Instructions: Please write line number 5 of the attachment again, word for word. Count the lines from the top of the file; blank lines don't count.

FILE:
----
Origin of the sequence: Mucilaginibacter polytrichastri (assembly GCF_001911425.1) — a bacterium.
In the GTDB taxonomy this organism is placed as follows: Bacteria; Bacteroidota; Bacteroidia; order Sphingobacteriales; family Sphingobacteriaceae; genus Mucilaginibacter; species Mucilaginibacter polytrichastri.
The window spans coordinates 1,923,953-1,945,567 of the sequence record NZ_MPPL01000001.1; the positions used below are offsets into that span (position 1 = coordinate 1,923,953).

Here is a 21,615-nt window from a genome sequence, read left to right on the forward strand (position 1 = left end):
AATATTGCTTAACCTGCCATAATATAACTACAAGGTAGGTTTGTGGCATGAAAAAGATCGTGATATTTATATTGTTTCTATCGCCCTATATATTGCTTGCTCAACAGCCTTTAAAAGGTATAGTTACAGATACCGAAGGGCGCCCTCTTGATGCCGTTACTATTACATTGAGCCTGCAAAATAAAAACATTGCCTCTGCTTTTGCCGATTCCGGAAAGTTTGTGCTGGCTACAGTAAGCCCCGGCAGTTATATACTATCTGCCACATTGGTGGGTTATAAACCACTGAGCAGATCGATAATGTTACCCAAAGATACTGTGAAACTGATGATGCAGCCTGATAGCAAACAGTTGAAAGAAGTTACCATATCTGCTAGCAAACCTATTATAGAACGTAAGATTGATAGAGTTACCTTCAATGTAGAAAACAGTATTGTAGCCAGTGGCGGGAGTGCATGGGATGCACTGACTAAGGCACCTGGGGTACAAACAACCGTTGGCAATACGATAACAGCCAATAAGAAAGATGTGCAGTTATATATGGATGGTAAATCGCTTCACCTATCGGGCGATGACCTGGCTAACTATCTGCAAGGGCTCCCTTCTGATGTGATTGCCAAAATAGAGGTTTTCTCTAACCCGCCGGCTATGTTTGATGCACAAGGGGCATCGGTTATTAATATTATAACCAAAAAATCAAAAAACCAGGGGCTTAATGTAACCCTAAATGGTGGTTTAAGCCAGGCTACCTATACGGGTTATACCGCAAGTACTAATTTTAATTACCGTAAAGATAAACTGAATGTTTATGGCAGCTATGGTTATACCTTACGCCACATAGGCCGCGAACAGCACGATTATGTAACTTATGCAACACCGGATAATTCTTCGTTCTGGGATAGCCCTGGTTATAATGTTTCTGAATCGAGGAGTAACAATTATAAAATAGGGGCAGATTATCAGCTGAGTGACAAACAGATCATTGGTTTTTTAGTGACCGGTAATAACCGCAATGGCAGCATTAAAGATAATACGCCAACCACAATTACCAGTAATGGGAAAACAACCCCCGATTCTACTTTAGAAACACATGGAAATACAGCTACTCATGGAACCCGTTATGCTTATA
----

AATATTGCTTAACCTGCCATAATATAACTACAAGGTAGGTTTGTGGCATGAAAAAGATCGTGATATTTATATTGTTTCTATCGCCCTATATATTGCTTGCTCAACAGCCTTTAAAAGGTATAGTTACAGATACCGAAGGGCGCCCTCTTGATGCCGTTACTATTACATTGAGCCTGCAAAATAAAAACATTGCCTCTGCTTTTGCCGATTCCGGAAAGTTTGTGCTGGCTACAGTAAGCCCCGGCAGTTATATACTATCTGCCACATTGGTGGGTTATAAACCACTGAGCAGATCGATAATGTTACCCAAAGATACTGTGAAACTGATGATGCAGCCTGATAGCAAACAGTTGAAAGAAGTTACCATATCTGCTAGCAAACCTATTATAGAACGTAAGATTGATAGAGTTACCTTCAATGTAGAAAACAGTATTGTAGCCAGTGGCGGGAGTGCATGGGATGCACTGACTAAGGCACCTGGGGTACAAACAACCGTTGGCAATACGATAACAGCCAATAAGAAAGATGTGCAGTTATATATGGATGGTAAATCGCTTCACCTATCGGGCGATGACCTGGCTAACTATCTGCAAGGGCTCCCTTCTGATGTGATTGCCAAAATAGAGGTTTTCTCTAACCCGCCGGCTATGTTTGATGCACAAGGGGCATCGGTTATTAATATTATAACCAAAAAATCAAAAAACCAGGGGCTTAATGTAACCCTAAATGGTGGTTTAAGCCAGGCTACCTATACGGGTTATACCGCAAGTACTAATTTTAATTACCGTAAAGATAAACTGAATGTTTATGGCAGCTATGGTTATACCTTACGCCACATAGGCCGCGAACAGCACGATTATGTAACTTATGCAACACCGGATAATTCTTCGTTCTGGGATAGCCCTGGTTATAATGTTTCTGAATCGAGGAGTAACAATTATAAAATAGGGGCAGATTATCAGCTGAGTGACAAACAGATCATTGGTTTTTTAGTGACCGGTAATAACCGCAATGGCAGCATTAAAGATAATACGCCAACCACAATTACCAGTAATGGGAAAACAACCCCCGATTCTACTTTAGAAACACATGGAAATACAGCTACTCATGGAACCCGTTATGCTTATA